The Eritrean People’s Liberation Front (EPLF), dominated by Christians, eventually seized leadership of the movement, and began to co-ordinate its operations with the TPLF, also Christian-based, in the late 1980s. The two had reached agreement that when Mengistu was eventually overthrown, Eritrea would be allowed to go its own separate way.
But their struggle would not have got off the ground without the support of neighbouring Sudan, which had given their forces training grounds and strategic depth and looked after their displaced peoples, doing so to this day as there are many refugees who still remain in the country. The US support only arrived late in the day, when Washington seized the opportunity in 1990 to give the EPLF and TPLF forces the military backing they needed to give the Mengistu regime a last fatal blow. The new US resolve was influenced by the 1989 military coup which brought general Omar Hasan al-Bashir to office in Sudan. The new president committed his country to the establishment of Islamic rule.
When in 1991, the EPLF and TPLF alliance chased Mengistu out of Addis Ababa, the future looked promising, with the victors apparently ready to settle down to the business of rebuilding their shattered country. A new constitution allowed the various nationalities of Ethiopia to declare independence if they wished to do so, and Eritrea was later permitted to form a separate State, restoring the independence they had been cheated out of 30 years earlier.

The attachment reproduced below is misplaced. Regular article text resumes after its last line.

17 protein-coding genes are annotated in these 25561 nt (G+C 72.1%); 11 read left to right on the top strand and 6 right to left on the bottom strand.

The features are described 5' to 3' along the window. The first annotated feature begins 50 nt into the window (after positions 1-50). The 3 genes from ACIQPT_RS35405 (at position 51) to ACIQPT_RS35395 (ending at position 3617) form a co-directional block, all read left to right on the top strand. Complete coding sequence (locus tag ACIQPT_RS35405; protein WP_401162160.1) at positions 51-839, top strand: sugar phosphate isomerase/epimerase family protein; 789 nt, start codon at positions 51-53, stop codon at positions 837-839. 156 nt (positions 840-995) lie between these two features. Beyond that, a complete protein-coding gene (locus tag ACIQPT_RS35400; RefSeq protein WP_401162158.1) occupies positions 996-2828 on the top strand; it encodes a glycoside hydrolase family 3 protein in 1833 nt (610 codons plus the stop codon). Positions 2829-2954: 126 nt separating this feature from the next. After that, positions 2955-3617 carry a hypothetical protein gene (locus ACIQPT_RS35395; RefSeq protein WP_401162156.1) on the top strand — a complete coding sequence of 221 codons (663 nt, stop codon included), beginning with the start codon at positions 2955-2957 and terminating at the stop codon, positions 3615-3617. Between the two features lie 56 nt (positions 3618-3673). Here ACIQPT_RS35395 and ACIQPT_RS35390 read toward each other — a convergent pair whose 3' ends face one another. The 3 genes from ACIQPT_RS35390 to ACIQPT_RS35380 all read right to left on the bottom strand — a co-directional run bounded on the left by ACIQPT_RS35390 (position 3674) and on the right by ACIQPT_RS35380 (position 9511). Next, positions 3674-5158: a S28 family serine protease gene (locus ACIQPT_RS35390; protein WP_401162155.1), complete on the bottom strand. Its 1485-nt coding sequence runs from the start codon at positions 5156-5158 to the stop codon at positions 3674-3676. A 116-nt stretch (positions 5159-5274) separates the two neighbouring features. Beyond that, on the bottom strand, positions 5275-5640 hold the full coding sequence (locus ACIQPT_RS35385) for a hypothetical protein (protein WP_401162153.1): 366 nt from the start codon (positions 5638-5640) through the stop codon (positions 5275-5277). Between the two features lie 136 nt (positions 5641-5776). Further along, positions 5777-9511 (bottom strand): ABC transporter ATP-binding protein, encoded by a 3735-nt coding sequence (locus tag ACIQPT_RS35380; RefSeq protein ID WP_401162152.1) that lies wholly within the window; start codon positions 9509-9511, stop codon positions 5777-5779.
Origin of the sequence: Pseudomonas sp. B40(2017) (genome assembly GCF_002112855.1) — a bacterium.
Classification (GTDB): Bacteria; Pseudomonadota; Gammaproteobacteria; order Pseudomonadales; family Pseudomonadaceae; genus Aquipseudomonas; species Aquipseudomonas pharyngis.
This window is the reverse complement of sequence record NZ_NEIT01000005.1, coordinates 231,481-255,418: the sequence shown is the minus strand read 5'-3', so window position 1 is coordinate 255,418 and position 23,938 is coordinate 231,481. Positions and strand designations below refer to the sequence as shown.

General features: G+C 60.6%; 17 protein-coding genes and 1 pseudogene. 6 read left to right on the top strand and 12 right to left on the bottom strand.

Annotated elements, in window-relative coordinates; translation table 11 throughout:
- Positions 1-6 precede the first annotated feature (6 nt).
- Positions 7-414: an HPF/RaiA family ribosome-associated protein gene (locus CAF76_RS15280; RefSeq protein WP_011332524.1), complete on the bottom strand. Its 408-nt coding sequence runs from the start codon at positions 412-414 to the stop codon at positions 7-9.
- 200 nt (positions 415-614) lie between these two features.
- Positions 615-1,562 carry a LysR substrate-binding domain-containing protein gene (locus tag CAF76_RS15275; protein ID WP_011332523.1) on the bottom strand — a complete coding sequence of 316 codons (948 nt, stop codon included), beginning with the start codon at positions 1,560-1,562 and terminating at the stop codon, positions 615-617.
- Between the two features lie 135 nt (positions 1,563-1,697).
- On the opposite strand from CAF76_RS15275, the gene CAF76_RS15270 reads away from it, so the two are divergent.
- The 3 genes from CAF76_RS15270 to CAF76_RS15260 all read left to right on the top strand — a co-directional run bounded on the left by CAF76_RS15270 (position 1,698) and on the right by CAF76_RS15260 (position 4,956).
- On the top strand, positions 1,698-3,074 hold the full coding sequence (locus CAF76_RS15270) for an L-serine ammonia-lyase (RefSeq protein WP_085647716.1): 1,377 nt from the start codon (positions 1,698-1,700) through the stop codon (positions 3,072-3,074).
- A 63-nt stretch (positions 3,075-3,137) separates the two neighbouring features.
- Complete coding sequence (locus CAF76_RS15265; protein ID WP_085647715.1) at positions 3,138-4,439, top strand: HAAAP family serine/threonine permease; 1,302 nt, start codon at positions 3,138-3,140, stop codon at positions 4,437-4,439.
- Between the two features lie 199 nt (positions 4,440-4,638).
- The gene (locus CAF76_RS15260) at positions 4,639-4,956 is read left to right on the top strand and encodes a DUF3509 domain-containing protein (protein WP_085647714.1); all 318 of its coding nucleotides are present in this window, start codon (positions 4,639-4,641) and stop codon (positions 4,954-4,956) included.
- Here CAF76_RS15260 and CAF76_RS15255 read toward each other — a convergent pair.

But Uncle Sam had other ideas, enlisting Aferwerki and Zenawi in a religious war against Khartoum in which Uganda’s Yoweri Museveni and Paul Kegami of Rwanda, both also propelled into power by Washington, were involved. The idea was to bring down the Bashir government using Sudanese opposition groups, particularly John Garang’s Sudan Peoples Liberation Army (SPLA), a southern group dominated by the Dinka, the largest tribe in the region, which is at war not only with Khartoum but also with the other smaller southern tribes.
Western church groups and Christian organizations, such as the Swiss-based Christian Solidarity International (CSI) joined the fray and portrayed the Sudanese conflict as a religious and racial war being waged by the ‘Islamic and Arab north’ against the ‘Christian South.’ Baroness Caroline Cox, president of CSI, for instance, accused Khartoum of genocide on May 25 and called on the international community to intervene. Again, on June 18, the CSI, clearly unnerved by the Eritrean-Ethiopian war, accused the ‘Arab northerners’ of taking ‘southern Christian children’ as slave - claiming that it had new evidence. The charge is in fact an old one, shown to be false as a result of an investigation by a British peer (Crescent International, Feb. 16-28, 1998).
Another complication was the fact that the TPLF continued to monopolise power in Ethiopia, leaving the much larger nationalities, like the Oromos and Amharas, out in the cold. These nationalities are so outraged by the Tigray behaviour that when the Ethiopian and Eritrean forces clashed after May 16, they issued statements in Addis Ababa saying they were not a party to the war, which concerned only the Tigray in the north of the country and the Eritreans.
Aferwerki believes that he can easily exploit the nationalities issue in Ethiopia, and is not worried about facing his much larger neighbour to the South in combat. Both Zenawi and Aferwerki have shown that they are dangerous opportunists by turning against Sudan to which they owe so much, and that they are willing tools of US imperialism in the region. That is why their war must not be settled in isolation of events in the region. And that is why the US plan is unfit as a basis for a regional dialogue.
Muslimedia: July 1-15, 1998